As the first round of the wore on, one prospect left sitting in the VIP section at the 2018 NFL Draft drew more and more camera shots. Donning a green blazer and a growing sense of unease, 2016 Heisman Trophy winner Lamar Jackson was forced to sit and watch as a lineup of needy teams passed on him time and time again.
First it was the New Orleans Saints. Then it was the Pittsburgh Steelers. Twice it was the New England Patriots.
But Jackson finally found his home once the Baltimore Ravens traded up for the 32nd pick, sparing him the ignominy of a second day of the waiting game. On Thursday, the Louisville quarterback suffered a little. In 2020, he could make the teams who passed on him suffer a lot.
The second half of the first round was dotted with playoff teams whose success hinges on a veteran quarterback. The Saints, Steelers, and Patriots all have future Hall of Famers behind center who’ve been in the league since at least 2004. What those teams don’t have, however, is a clear plan of succession for when those monster careers come to an end in the coming years.
And that’s where Jackson could have been an asset. Let’s take a closer look at the win-now teams who chose now to gamble on the All-American quarterback in the first round.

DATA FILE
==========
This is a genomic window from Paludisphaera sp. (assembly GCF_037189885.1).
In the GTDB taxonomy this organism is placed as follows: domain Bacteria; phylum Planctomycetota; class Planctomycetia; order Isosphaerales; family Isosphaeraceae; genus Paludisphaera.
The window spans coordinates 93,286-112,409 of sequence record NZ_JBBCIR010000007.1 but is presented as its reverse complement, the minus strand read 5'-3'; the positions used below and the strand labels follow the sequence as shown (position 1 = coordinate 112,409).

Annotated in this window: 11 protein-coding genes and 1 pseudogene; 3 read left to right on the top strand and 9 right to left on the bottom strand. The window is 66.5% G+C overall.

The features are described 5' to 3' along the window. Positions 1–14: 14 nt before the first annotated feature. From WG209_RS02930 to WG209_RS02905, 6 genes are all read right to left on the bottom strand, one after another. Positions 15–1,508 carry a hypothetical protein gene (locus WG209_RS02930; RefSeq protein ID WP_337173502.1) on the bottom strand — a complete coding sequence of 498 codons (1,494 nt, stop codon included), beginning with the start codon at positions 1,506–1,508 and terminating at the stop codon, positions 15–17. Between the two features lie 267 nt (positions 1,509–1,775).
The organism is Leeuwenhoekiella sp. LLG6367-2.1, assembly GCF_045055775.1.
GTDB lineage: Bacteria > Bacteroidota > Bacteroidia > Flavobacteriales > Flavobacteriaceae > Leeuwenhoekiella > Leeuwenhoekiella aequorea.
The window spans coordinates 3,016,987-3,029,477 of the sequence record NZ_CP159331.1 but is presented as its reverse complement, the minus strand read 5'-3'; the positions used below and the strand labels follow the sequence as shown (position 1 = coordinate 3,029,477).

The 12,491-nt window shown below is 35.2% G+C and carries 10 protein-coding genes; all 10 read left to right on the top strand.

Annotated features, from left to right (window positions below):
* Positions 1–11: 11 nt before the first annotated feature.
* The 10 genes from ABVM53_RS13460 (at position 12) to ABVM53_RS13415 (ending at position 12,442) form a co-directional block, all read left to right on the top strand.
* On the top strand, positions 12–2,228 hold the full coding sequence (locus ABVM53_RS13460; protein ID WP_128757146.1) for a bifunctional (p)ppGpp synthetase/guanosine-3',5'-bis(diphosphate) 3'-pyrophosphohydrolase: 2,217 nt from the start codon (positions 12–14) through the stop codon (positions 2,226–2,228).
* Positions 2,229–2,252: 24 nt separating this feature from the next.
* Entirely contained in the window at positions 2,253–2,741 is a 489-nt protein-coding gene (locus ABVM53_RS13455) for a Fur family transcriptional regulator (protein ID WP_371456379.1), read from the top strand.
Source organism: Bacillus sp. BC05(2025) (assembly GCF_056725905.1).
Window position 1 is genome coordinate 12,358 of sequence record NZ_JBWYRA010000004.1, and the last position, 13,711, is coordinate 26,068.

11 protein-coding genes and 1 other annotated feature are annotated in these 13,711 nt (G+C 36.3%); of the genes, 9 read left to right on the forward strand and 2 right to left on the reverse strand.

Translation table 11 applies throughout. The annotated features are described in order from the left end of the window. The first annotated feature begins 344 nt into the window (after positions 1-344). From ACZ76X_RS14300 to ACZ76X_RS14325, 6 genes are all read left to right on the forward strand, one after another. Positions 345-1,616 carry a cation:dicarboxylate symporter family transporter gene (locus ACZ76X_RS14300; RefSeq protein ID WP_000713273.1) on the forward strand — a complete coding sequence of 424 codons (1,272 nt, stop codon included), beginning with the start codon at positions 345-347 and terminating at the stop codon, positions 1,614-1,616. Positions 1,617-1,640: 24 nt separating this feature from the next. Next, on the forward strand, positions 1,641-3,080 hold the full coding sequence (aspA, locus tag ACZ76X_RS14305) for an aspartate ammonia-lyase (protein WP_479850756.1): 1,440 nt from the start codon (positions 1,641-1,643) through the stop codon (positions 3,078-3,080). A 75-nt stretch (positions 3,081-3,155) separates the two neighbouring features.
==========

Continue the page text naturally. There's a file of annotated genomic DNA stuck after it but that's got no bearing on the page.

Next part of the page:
New England Patriots
The Patriots had been connected to Jackson throughout the pre-draft process. He was the only first-round quarterback to head to Foxborough for a visit, and he also had a private workout with offensive coordinator Josh McDaniels in South Florida. All signs pointed to the Louisville playmaker as Tom Brady’s heir apparent ... and then New England rolled with a pair of Georgia Bulldogs.
Bill Belichick snapped up All-SEC tackle Isaiah Wynn with the 23rd pick, then landed one of the tailbacks he cleared space for by picking Sony Michel at 31. Both were somewhat surprising selections. While Wynn can fill a need at left tackle after losing Nate Solder in free agency, he’s five inches shorter than the man he’s replacing and was projected as a guard or center in the NFL. Michel is a powerful runner who averaged nearly eight yards per carry as a senior, but he’s also the first running back the team’s selected in the first round since Laurence Maroney in 2006.
That doesn’t mean the pair won’t be successful — doubting Belichick’s picks is a fool’s errand — but they’ll have to prove they provide more value than Jackson would have. Brian Hoyer’s presence means the Patriots don’t need a win-now backup even if Brady gets hurt in 2018, but they do need a player who will be ready to take the reins sometime between 2019 and 2022. There are plenty of quarterbacks available who could fit that bill — Richmond’s Kyle Lauletta, Washington State’s Luke Falk, Oklahoma State’s Mason Rudolph — but none have the college credentials and dual-threat capability Jackson would have brought to the lineup.
The Steelers have two developing quarterbacks on their roster in Landry Jones and Joshua Dobbs, but there’s still clear room for an upgrade. Jones has been unimpressive when filling in for an injured Ben Roethlisberger — his only wins as a starter have come against the Browns. Dobbs is still very raw, and his future as an NFL starter remains in question.